On December 12, 2011 the Valencia Football Club made a pact with Bankia to resume construction of the New Stadium. Construction is expected to be completed within two years. According to this deal, Bankia will pay €140m to restart construction of the new stadium. This will remove the €240m debt burden on Valencia Football Club.
Jinko Solar is expected to provide solar panel energy for the stadium in the future. Once the new stadium is built the land on which the old stadium stands will be sold.
In June 2006 the then President of Valencia football club, Juan Bautista Soler, announced that the new stadium would be designed by two companies, Arup Sport (architectural design, structural, mechanical and fire engineering) and Reid Fenwick Associates (RFA) of the UK.
The new stadium will have a three-tier design and for a unique look, the exterior will be modelled on the city of Valencia itself, with the River Turia and each area of the city individually. The inner ring of the stadium once built will have a structured look with wooden batons while the outer facade will be made of glass and titanium with 22,500 aluminium segments. The outer facade will also act as a ventilation system.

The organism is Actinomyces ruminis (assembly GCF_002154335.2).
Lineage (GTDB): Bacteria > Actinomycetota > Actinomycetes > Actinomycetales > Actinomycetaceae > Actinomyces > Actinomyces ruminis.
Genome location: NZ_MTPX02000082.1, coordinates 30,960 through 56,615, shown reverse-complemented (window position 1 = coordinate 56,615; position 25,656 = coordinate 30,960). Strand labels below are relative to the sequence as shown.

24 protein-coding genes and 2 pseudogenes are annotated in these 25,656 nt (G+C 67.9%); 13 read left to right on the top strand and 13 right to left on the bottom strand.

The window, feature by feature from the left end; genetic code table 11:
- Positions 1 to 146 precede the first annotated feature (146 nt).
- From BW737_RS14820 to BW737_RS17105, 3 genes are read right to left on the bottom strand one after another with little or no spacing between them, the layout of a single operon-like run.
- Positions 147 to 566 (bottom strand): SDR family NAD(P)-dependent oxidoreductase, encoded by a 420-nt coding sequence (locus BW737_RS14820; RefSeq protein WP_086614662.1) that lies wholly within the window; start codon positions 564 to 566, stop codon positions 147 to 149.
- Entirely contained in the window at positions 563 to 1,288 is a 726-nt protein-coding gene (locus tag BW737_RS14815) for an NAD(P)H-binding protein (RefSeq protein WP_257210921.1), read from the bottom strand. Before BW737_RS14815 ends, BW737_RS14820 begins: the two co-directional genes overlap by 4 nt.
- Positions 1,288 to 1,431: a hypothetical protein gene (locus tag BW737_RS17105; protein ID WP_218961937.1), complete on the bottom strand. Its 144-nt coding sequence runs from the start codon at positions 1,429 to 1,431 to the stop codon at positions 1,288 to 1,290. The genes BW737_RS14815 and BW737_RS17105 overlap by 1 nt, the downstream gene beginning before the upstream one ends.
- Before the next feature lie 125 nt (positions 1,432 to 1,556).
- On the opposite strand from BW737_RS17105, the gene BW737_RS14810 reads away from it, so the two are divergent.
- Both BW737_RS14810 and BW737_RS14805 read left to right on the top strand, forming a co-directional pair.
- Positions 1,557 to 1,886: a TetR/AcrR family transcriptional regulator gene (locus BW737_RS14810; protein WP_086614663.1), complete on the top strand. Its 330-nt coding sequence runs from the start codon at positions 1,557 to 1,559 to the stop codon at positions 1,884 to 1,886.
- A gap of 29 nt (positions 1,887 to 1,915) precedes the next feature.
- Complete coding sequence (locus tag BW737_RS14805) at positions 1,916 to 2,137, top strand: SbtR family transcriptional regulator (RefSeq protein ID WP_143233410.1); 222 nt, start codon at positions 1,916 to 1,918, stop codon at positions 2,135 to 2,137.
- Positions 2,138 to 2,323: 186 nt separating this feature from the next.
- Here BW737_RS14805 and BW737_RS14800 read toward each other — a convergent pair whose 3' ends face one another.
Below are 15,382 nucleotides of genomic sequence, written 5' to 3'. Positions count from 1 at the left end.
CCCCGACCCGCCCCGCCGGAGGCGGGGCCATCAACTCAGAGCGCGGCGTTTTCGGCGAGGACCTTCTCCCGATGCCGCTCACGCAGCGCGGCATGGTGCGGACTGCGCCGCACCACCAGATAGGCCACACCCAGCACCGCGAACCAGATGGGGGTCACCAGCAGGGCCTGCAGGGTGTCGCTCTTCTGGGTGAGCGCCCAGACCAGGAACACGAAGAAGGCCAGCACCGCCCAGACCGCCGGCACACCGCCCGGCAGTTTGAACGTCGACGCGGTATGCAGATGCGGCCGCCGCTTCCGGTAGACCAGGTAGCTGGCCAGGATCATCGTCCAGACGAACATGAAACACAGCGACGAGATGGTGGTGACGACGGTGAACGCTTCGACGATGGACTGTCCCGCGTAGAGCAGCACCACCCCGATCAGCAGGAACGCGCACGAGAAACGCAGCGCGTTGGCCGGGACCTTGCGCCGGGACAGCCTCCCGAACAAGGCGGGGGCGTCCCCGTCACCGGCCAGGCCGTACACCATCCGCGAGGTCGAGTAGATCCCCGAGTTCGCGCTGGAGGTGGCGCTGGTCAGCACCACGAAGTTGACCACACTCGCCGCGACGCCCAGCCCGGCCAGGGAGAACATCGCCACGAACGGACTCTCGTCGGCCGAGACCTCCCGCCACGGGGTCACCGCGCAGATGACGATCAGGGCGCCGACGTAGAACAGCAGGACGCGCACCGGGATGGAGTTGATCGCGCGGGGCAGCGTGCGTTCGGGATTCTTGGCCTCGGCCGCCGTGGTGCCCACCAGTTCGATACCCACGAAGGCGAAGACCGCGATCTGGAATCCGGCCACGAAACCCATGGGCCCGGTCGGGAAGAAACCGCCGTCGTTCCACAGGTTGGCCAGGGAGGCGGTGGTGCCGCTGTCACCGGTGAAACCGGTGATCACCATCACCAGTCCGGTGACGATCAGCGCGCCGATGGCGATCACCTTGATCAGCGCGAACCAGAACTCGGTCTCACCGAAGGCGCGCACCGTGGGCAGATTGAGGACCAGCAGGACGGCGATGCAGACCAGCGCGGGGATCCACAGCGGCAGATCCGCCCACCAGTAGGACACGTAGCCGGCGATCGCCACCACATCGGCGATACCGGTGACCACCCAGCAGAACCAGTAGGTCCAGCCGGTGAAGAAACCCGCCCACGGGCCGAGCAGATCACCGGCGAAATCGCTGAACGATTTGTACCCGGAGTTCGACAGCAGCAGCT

The unique appearance is expected to provide the club with an icon to showcase its aspirations and to establish it in the ranks of the world’s elite sporting clubs.
Modelled on the pattern of a Spanish bullring, the stadium is a major deviation from the traditional soccer arenas that are rectangular in shape with limited scope for spectators to face each other.
The stadium will feature UEFA and FIFA five-star facilities with state-of-the-art changing room facilities and press areas. There will be 75 catering venues in the complex, including a 3,000m² restaurant providing excellent views of the pitch. There will also be two other large self-service restaurants, eight ‘coffee corners’ and various commercial concessions throughout the building and an integrated system of kitchen catering.
There will be 3,100 parking spaces along with conference facilities and shops. There will be 2,600 general parking spaces for the public in an underground car park, 330 VIP spaces, 130 VIP premium spaces, 30 spaces for players and technical staff, and 15 places for buses and coaches.
The new building will have a complete interior service arcade with specialised shops, restaurants and an area suitable for wedding receptions. The first stone was laid in March 2007, with the work starting during the mid-2007.